Reverse Mortgage AARP .com We take an in depth look at Reverse Mortgages, interest rates, fees, how much you qualify for, what the costs are and the technical changes and updates to know if you are considering any type of a reverse mortgage. AARP has represented and supported seniors over time and their support of the Reverse Mortgage Program and of Non Borrowing Spouses vs. HUD has been tested by the Supreme Court of the United States, AARP won and changed the landscape of Reverse Mortgages for the better.

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Welcome to Reverse Mortgage AARP

Thank you for visiting Reverse Mortgage AARP .com  We take an in depth look at Reverse Mortgage Rates and the major changes that have taken place in the Reverse Mortgage World.  



We also analyze many popular third party indpendent takes on reverse mortgages and look at both sides of the coin.  

We take an in depth look at Reverse Mortgages and AARP's take on them.  Reverse Mortgages are not all roses and sunshine, it is a mortgage not free money.  Anyone making it sound too good to be true probably is.  Most borrowers never make payments and end up with compounding interest that can get out of control.  The interest and MIP costs start eating into the equity faster than they would like but normally it far outweighs the other options that should be considered as well, like selling a property and downsizing.  The most important things to consider when weighing these options are the taxes and insurance payments, and payments to keep up the property versus the costs if you decide to rent or buy another home.  Keep in mind you can do a reverse to purchase or a HECM for Purchase to downsize as long as you have the necessary downpayment. 

AARP recently came out with a response on HUDs anticipated change of seeing if a borrower is financially fit to get a reverse mortgage and pay their property taxes and homeowners insurance.  AARP feels as long as the requirements are within reason they are an improvement to the program.  This makes sense as a senior running into problems down the line with property taxes should consider other options like selling and downsizing.

Many websites have incorrect or outdated information on reverse mortgage rates and fees.  Our lenders are now offering that they will contribute to paying some of your closing costs on the 5.06% fixed rate  HECM which is no longer the floor rate.  Many lenders websites will tell you that is the only rate, but fixed rates as of today 3/13/18 go down as low as 4.25%, there is a 4.99%, 4.75%, 4.5%, 5.06% and it could be as high as 5.56% but not with our hand picked lenders.  Where available our lenders offer the Open ended Line of Credit on the Adjustable Rate which allows you to pay down your loan and borrow the funds back again.  Keep in mind that there is a monthly mortgage insurance of 0.5% on all FHA insured reverse mortgage products.  So when comparing to a standard mortgage rate remember to add 0.5% to the rate you choose.  The closing costs for a 4.5% are higher than the 4.75 to 5.06% rates.  We feel the adjustable is still the best option as the margin goes down to as low as 1.75% so for short term the rate will be better than the fixed due to the poor economy.  Also with the fixed you do not have access to the line of credit, with the adjustable you do.  The adjustable rate is much more sustainable as you never know what the future holds and you can use the line of credit, pay it back and borrow it again and again.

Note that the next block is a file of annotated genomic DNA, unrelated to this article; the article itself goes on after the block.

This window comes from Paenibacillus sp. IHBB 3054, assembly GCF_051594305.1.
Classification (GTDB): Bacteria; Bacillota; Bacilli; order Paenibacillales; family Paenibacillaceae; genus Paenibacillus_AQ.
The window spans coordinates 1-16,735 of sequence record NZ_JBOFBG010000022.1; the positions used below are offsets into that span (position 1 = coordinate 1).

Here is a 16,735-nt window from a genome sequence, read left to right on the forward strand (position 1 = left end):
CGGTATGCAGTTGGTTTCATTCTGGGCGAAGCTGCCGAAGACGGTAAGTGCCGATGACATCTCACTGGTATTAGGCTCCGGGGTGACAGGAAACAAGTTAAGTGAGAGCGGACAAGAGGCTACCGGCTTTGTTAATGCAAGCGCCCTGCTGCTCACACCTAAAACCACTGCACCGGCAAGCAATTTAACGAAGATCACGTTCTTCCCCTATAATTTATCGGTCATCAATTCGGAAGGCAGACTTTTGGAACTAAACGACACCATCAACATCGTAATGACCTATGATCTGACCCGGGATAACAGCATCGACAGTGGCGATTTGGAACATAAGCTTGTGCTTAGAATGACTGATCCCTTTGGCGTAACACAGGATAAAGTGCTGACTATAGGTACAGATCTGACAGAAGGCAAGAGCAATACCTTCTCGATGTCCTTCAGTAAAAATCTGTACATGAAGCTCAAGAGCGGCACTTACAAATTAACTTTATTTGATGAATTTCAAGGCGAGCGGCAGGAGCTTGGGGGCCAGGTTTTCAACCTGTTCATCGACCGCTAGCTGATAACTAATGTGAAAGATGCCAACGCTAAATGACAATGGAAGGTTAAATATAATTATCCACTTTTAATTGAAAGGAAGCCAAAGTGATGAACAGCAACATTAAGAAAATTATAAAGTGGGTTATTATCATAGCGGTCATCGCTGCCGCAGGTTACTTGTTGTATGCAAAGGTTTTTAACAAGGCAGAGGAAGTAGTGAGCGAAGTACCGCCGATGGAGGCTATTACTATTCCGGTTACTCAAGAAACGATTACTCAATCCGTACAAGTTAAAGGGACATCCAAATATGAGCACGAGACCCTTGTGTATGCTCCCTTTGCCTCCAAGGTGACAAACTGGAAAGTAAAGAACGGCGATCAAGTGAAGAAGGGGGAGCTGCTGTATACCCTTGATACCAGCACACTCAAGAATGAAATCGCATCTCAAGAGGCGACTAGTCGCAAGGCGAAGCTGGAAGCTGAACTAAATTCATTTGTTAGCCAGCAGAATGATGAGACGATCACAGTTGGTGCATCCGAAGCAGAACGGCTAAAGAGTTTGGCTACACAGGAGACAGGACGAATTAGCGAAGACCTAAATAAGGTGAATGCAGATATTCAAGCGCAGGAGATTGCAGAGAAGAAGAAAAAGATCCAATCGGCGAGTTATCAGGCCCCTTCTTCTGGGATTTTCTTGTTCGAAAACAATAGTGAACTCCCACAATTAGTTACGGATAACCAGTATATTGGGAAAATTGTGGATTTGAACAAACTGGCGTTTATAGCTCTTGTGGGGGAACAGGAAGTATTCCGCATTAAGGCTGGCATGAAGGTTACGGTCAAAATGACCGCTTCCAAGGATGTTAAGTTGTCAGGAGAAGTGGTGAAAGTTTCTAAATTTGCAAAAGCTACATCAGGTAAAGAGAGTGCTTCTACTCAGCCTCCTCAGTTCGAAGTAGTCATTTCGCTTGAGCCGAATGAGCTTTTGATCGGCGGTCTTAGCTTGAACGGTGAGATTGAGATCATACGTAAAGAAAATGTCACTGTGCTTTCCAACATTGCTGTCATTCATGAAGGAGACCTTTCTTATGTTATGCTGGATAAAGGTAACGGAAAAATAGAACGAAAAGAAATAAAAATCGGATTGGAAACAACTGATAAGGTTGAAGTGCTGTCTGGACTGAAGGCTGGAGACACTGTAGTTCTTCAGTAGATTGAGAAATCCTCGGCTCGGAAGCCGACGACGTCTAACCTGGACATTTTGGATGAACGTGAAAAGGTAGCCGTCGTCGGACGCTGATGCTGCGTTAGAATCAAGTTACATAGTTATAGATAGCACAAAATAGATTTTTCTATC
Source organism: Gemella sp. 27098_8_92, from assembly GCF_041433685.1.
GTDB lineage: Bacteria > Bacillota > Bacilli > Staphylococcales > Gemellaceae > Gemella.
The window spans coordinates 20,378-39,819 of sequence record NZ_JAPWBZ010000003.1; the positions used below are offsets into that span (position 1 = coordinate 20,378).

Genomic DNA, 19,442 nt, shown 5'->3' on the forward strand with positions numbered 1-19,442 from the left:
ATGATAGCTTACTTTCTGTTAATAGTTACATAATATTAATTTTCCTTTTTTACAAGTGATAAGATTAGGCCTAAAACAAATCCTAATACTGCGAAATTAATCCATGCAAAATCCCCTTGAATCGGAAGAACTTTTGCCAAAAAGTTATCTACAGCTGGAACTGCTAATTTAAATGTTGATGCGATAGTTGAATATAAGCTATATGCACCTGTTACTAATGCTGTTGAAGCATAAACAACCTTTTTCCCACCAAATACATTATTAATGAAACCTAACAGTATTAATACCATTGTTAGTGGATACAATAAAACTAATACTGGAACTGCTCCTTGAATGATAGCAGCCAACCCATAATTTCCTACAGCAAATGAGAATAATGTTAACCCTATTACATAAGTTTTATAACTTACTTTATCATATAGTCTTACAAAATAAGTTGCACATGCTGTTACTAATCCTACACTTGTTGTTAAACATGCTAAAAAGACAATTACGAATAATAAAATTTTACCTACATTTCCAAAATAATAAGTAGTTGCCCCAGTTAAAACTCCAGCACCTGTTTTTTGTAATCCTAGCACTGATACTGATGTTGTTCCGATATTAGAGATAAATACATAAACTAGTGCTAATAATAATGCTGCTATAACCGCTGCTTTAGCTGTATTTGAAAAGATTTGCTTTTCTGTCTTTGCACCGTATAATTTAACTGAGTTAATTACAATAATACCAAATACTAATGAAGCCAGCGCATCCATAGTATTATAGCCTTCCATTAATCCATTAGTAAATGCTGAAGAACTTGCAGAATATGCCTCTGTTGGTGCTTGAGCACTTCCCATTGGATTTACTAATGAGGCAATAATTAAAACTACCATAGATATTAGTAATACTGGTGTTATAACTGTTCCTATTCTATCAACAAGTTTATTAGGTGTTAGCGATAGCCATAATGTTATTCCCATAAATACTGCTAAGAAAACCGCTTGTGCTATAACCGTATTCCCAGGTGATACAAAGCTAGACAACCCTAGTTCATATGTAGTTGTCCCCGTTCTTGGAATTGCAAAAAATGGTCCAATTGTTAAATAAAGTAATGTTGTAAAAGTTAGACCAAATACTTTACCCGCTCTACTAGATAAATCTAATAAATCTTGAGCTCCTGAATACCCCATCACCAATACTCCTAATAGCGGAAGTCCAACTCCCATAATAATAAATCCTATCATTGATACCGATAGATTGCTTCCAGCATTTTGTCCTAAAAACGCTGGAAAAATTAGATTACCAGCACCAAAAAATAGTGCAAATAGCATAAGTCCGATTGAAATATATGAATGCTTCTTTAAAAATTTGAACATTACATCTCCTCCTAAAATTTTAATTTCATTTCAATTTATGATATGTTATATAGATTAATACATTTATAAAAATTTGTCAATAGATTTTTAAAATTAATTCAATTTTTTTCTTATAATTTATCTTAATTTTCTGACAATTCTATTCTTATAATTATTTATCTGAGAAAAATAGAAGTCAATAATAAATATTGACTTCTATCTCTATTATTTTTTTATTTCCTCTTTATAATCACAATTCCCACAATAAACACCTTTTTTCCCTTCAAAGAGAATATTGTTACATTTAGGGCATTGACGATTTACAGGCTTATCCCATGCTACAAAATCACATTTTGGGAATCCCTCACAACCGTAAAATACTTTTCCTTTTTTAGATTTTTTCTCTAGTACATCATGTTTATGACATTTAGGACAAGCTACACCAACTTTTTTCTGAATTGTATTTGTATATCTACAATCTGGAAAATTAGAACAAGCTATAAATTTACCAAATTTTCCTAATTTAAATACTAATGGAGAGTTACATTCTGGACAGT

In our opinion the Annual or Hybrid Adjustable Rate is better than the Monthly adjustable because it has a 2% per year cap, only adjusts once a year and has a 5% lifetime cap.  The Monthly ARM has a lower current rate so for short term it may be better in some cases, it has a 8% lifetime cap and no cap on the annual or monthly adjustables.  Adjustable Rates are normally lower in a bad economy and will rise with an improving economy.

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Let us begin with understanding that there are no institutions loaning money in a reliable and predictable manner for free. When money is borrowed, it must be paid back and some amount of interest will be due. For the borrower, what matters is how much interest, when payments are required, and at what point the entire debt must be repaid. Ideally, the payment should not exceed the borrower’s ability to pay. The more flexibility there is in the structure, the greater freedom and security for the debtor. Little wonder an unstructured loan can be attractive.

A Home Equity Conversion Mortgage (HECM) reverse mortgage as a line of credit, secured against one’s primary residence, is an unstructured loan. No payments, even for interest, are required and there are no pre-payment penalties. If the borrower elects not to make an interest payment, the interest each month is rolled into the loan. The debt is not due until the house is sold or the last borrower moves, dies or turns 150 years old.

That is as unstructured a loan as anyone can expect to get. You can borrow as you desire from the available funds, pay back what you want when you want, or leave the debt to be resolved after your death.